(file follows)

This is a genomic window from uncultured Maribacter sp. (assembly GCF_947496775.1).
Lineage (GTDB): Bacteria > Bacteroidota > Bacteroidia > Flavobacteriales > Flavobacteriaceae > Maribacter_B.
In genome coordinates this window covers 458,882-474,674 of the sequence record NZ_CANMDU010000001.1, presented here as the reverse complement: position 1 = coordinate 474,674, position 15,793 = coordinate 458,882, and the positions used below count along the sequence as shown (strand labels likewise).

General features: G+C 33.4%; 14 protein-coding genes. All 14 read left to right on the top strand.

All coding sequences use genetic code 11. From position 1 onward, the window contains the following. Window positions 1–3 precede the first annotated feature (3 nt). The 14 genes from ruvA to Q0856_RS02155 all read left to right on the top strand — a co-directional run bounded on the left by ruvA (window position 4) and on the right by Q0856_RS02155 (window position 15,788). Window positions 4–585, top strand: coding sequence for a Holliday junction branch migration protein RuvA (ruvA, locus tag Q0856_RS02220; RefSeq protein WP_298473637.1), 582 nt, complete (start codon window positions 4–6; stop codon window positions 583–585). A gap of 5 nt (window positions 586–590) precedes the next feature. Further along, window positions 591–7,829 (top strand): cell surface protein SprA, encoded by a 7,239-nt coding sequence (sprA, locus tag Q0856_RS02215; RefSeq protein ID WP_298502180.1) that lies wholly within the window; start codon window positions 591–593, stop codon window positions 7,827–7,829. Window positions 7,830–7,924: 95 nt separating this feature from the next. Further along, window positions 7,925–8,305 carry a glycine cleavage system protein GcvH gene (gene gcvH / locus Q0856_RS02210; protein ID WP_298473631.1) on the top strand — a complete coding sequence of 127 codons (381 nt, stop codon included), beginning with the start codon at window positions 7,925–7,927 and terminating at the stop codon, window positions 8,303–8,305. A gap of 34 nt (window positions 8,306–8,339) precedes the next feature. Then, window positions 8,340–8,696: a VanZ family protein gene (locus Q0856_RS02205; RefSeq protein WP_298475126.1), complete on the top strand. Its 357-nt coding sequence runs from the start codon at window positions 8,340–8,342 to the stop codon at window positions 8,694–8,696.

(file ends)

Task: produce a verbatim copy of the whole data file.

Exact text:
This is a genomic window from uncultured Maribacter sp. (assembly GCF_947496775.1).
Lineage (GTDB): Bacteria > Bacteroidota > Bacteroidia > Flavobacteriales > Flavobacteriaceae > Maribacter_B.
In genome coordinates this window covers 458,882-474,674 of the sequence record NZ_CANMDU010000001.1, presented here as the reverse complement: position 1 = coordinate 474,674, position 15,793 = coordinate 458,882, and the positions used below count along the sequence as shown (strand labels likewise).

General features: G+C 33.4%; 14 protein-coding genes. All 14 read left to right on the top strand.

All coding sequences use genetic code 11. From position 1 onward, the window contains the following. Window positions 1–3 precede the first annotated feature (3 nt). The 14 genes from ruvA to Q0856_RS02155 all read left to right on the top strand — a co-directional run bounded on the left by ruvA (window position 4) and on the right by Q0856_RS02155 (window position 15,788). Window positions 4–585, top strand: coding sequence for a Holliday junction branch migration protein RuvA (ruvA, locus tag Q0856_RS02220; RefSeq protein WP_298473637.1), 582 nt, complete (start codon window positions 4–6; stop codon window positions 583–585). A gap of 5 nt (window positions 586–590) precedes the next feature. Further along, window positions 591–7,829 (top strand): cell surface protein SprA, encoded by a 7,239-nt coding sequence (sprA, locus tag Q0856_RS02215; RefSeq protein ID WP_298502180.1) that lies wholly within the window; start codon window positions 591–593, stop codon window positions 7,827–7,829. Window positions 7,830–7,924: 95 nt separating this feature from the next. Further along, window positions 7,925–8,305 carry a glycine cleavage system protein GcvH gene (gene gcvH / locus Q0856_RS02210; protein ID WP_298473631.1) on the top strand — a complete coding sequence of 127 codons (381 nt, stop codon included), beginning with the start codon at window positions 7,925–7,927 and terminating at the stop codon, window positions 8,303–8,305. A gap of 34 nt (window positions 8,306–8,339) precedes the next feature. Then, window positions 8,340–8,696: a VanZ family protein gene (locus Q0856_RS02205; RefSeq protein WP_298475126.1), complete on the top strand. Its 357-nt coding sequence runs from the start codon at window positions 8,340–8,342 to the stop codon at window positions 8,694–8,696.